Golden Gate Gains

10/03/2003 12:00 am EST


Steven Halpern


Although this special issue focuses on the gold market, it is not just for gold bugs. We believe it is prudent for all investors to consider gold as a part of their asset allocation. Meanwhile, we ask you to pardon the obvious double entendre, as we use the Golden Gate to highlight this special report and our upcoming San Francisco Money Show.

The last time we featured an issue dedicated to gold was about a year ago. At the time, our advisors were bullish, citing the uncertainty of war, fear of terrorism, and economic uncertainty. Today, the consensus among our speakers remains bullish, but for an expanding set of reasons. Granted, many still view gold as a hedge against troubled times. However, more and more, they are citing factors such as favorable supply and demand due to a rebounding economy, demand from Asia, and an expected increase in demand due to the World Council's gold bullion-based exchange-traded fund (which is expected by year end). Others cite a decrease in production and the impact of mergers within the mining industry. Also, an increasing number of advisors cite the weak US dollar and rising concern over rising deficits.

We would also point out another difference between this report and the one featured last year. In general, the recommendations made a year ago were for the major blue chip gold miners. While several of the gold mining leaders are recommended in this report, we are seeing an increasing focus on more speculative and lesser-known situations. There is also increasing attention to metals beyond just gold, such as silver, copper, and nickel. This may increase the risk to investors, and as such, we emphasize the need for one to make certain that a particular investment is appropriate for your portfolio approach and risk parameters.

Many might say this broad consensus should be viewed as a contrary indicator - suggesting that the market should move counter to what is expected by so many. While we strongly agree with the notion of contrary investing, we would emphasize that the advisors included under our coverage - the Money Show speakers - are truly the best of the best, and do not represent the type of consensus that you would want to bet against. While too close a consensus may suggest short-term caution, it should not be used to discredit their long-term forecasts.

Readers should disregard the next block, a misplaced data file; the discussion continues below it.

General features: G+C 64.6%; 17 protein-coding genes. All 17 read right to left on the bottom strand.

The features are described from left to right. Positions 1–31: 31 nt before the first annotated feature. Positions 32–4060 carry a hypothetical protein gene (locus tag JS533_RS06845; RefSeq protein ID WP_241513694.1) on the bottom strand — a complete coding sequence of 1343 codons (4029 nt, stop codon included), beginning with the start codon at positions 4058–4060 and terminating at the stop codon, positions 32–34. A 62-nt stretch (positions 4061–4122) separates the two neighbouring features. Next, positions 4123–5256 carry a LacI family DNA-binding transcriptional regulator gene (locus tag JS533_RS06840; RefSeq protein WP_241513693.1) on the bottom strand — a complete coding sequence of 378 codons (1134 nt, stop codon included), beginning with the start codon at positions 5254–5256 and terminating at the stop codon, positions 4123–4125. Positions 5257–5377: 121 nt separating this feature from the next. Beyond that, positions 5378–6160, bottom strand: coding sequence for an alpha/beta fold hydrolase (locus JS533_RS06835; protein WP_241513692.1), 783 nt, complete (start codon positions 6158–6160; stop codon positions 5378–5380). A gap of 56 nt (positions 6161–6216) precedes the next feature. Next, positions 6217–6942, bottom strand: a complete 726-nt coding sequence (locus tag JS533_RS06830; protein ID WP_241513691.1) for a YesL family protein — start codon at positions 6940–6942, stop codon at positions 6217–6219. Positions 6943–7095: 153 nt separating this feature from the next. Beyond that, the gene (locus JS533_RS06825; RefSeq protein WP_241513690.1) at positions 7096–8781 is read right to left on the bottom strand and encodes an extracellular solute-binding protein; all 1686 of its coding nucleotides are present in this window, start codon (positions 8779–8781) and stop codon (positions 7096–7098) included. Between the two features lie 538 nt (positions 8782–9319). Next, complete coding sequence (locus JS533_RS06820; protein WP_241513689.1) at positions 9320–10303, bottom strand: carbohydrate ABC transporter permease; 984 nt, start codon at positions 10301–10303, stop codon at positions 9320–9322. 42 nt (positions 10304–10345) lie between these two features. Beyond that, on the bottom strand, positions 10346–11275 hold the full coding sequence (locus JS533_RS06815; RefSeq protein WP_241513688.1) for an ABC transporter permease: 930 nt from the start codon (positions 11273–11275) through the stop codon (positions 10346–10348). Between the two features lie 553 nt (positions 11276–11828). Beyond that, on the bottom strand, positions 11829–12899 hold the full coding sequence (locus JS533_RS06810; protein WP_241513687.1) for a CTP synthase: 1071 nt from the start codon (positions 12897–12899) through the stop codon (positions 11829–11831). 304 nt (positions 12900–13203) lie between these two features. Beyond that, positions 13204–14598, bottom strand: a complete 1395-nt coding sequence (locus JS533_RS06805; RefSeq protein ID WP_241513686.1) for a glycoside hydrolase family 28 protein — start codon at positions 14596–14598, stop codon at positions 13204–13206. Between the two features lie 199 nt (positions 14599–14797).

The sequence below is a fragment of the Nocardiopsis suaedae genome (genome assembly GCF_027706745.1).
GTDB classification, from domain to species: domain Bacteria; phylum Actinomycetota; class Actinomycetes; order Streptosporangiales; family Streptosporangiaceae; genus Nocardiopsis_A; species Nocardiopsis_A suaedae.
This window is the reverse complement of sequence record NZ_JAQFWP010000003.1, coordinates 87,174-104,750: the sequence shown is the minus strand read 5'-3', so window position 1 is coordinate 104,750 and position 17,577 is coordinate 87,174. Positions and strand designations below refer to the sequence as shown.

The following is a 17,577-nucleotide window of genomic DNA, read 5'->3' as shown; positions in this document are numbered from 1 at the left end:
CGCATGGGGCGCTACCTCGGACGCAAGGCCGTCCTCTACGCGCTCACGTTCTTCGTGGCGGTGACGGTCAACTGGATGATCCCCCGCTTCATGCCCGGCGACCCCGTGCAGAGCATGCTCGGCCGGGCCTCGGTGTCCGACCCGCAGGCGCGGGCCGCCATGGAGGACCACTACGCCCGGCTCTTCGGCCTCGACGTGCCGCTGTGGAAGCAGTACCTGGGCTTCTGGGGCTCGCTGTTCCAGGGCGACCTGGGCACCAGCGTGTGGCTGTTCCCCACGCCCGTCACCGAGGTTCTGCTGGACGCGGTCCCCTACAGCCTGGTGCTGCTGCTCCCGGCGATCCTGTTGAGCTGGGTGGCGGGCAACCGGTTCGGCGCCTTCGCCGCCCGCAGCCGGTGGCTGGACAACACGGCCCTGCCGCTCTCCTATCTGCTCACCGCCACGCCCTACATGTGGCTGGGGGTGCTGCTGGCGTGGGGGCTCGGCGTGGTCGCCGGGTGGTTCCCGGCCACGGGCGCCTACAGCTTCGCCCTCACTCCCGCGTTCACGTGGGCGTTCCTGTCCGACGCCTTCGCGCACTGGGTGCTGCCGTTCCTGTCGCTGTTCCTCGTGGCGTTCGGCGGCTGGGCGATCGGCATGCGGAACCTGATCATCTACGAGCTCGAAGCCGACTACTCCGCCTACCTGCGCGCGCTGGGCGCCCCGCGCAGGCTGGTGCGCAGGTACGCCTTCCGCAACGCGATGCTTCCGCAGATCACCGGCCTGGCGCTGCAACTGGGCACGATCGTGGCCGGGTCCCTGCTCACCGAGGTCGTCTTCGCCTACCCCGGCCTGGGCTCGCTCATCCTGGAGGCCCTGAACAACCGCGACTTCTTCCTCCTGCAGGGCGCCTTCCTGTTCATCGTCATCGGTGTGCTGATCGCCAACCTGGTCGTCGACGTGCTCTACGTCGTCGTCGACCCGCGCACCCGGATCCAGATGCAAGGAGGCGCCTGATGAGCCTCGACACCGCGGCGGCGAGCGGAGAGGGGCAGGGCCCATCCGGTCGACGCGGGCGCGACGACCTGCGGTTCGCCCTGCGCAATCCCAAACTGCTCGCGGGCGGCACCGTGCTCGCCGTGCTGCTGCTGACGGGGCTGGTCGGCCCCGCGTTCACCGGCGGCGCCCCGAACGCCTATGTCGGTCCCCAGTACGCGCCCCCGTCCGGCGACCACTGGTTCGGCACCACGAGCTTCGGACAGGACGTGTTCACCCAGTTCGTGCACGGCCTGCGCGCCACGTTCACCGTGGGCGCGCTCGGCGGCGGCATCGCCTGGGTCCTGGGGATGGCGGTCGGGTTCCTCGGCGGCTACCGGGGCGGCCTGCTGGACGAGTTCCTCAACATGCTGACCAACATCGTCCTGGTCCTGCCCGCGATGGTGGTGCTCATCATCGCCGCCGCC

Finally, I would mention that many of these speakers will be appearing at the San Francisco Money Show which is less than two weeks away. The Money Show will be held at the San Francisco Marriott - in the heart of downtown - from October 16th through 18th. The City by the Bay is one of the most beautiful in the world (with many of the best restaurants anywhere). But most importantly, this is an incredible opportunity to meet face to face with the best in the investment business. Many of the advisors featured in this special report will be in attendance, offering free workshops and seminars. Keynote speakers at the Money Show will include Kathleen Hays, Joe Battipaglia, C. Bruce Johnstone, Ken Fisher, Bernie Schaeffer, and InterShow's own Charles Githler. Many of the leading financial newsletter writers - representing Forbes, KCI Communications, and Phillips Publishing will also be there, appearing in both special panels, roundtables, and workshops.

Once again please pardon the pun, but the San Francisco Money Show is a golden opportunity that you don't want to miss! I hope to see you there.

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